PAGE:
“The reality is that there are thousands of schools in America and none of them are facing this unique situation that is purely based on the decisions of UAGC,” said William Hubbard, vice president for veterans and military policy at Veterans Education Success, which is one of the advocacy organizations that signed the letter to the education department.
“It’s shocking that they’d be so reckless with the well-being of their students, but it’s not surprising based on their long history of bad behavior,” he said. “Unfortunately at the end of the day, their students are the ones who are feeling the pain.”
In a letter sent to the VA, Veterans Education Success President Carrie Wofford asked the organization to “not entertain any other state approving agency’s request to resume approval of UAGC programs.”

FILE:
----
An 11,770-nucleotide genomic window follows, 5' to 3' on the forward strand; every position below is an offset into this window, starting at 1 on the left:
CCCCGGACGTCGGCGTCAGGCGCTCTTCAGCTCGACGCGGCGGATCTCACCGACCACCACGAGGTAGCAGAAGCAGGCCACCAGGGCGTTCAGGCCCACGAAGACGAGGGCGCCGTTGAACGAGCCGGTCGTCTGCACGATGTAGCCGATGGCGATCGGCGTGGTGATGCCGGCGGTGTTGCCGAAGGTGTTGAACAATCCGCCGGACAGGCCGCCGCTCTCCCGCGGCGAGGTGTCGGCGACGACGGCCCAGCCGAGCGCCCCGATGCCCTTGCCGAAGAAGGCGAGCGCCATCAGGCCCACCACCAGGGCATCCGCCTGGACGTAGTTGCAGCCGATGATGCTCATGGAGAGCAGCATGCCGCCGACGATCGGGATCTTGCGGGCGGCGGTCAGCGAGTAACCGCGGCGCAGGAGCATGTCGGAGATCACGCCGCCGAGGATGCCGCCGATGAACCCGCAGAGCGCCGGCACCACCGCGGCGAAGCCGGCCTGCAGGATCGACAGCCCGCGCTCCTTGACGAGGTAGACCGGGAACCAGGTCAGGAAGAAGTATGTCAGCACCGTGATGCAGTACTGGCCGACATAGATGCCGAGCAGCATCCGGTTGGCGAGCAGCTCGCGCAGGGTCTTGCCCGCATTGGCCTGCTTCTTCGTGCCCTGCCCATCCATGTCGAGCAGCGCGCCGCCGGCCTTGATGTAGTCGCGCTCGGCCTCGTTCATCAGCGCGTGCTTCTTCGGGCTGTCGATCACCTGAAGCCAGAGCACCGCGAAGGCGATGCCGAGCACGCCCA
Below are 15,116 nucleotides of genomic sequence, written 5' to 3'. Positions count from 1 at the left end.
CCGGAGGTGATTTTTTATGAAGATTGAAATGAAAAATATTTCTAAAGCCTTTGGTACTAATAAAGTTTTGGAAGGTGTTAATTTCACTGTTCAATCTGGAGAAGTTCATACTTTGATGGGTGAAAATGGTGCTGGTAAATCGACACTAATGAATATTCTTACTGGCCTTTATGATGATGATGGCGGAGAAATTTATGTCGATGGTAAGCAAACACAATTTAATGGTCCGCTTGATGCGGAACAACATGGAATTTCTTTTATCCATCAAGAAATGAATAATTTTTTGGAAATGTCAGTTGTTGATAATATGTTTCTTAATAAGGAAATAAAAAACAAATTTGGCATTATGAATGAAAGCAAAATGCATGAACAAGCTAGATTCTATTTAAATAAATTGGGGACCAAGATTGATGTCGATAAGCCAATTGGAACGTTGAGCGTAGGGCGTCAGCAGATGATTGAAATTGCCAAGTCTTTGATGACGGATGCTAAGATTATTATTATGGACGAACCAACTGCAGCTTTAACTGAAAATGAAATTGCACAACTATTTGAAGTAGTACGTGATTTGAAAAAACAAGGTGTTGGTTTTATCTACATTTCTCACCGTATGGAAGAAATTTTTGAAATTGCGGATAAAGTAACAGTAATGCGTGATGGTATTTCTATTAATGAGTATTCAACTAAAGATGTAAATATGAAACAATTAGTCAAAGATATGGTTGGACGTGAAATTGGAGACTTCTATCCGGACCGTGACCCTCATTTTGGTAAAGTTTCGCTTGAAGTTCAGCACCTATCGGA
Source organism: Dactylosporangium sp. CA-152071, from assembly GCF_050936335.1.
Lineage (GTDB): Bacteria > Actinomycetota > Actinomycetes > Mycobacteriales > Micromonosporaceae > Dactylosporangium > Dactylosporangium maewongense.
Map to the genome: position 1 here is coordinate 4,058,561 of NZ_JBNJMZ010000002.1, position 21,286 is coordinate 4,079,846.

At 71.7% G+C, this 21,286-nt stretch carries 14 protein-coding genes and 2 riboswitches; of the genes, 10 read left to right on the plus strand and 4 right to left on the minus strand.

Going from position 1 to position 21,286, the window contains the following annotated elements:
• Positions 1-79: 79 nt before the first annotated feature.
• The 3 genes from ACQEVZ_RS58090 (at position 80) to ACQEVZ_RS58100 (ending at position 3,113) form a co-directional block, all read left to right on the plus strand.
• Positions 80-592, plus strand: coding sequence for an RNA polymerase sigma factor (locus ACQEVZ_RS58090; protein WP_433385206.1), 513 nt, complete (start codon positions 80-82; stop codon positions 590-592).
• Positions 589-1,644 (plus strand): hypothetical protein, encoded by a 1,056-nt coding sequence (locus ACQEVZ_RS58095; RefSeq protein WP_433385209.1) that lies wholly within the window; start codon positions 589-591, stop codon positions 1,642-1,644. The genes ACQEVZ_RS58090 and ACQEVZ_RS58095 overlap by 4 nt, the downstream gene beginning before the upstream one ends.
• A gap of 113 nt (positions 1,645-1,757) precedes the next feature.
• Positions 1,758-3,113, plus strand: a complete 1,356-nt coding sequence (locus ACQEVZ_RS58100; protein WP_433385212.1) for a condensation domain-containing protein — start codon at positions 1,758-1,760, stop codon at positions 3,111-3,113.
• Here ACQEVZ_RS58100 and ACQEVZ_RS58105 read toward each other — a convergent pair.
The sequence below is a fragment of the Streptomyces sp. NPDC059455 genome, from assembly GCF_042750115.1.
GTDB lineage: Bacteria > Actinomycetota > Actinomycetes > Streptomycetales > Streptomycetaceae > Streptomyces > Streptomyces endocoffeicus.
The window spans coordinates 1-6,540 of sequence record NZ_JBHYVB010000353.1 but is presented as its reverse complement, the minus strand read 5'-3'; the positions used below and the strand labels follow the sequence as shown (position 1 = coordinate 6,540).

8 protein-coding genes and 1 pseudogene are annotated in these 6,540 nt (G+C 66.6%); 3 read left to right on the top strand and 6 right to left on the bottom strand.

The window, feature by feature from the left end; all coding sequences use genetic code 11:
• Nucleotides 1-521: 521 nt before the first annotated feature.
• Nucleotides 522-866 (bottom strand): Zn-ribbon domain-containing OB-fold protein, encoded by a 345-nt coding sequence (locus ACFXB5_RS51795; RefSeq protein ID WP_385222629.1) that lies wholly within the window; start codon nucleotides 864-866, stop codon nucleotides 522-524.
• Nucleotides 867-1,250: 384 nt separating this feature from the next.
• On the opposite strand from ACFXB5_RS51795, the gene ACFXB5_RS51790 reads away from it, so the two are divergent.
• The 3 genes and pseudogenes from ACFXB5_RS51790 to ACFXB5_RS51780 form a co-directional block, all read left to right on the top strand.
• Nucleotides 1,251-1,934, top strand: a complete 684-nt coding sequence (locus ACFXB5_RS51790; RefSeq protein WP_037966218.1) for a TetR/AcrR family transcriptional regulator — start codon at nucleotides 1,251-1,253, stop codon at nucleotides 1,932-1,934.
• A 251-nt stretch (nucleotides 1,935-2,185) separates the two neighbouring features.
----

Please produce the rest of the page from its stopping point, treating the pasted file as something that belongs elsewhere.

As the school awaits the approving agency’s decision, UA Global Campus is offering grants to cover the gap created for GI Bill recipients, though it’s not paying for housing allowances.
Without that housing stipend many students “would be forced to work a second, or even third job to make ends meet,” Hubbard said. “Staying in school would no longer be an option.”
Read the full story in the Arizona Daily Star here.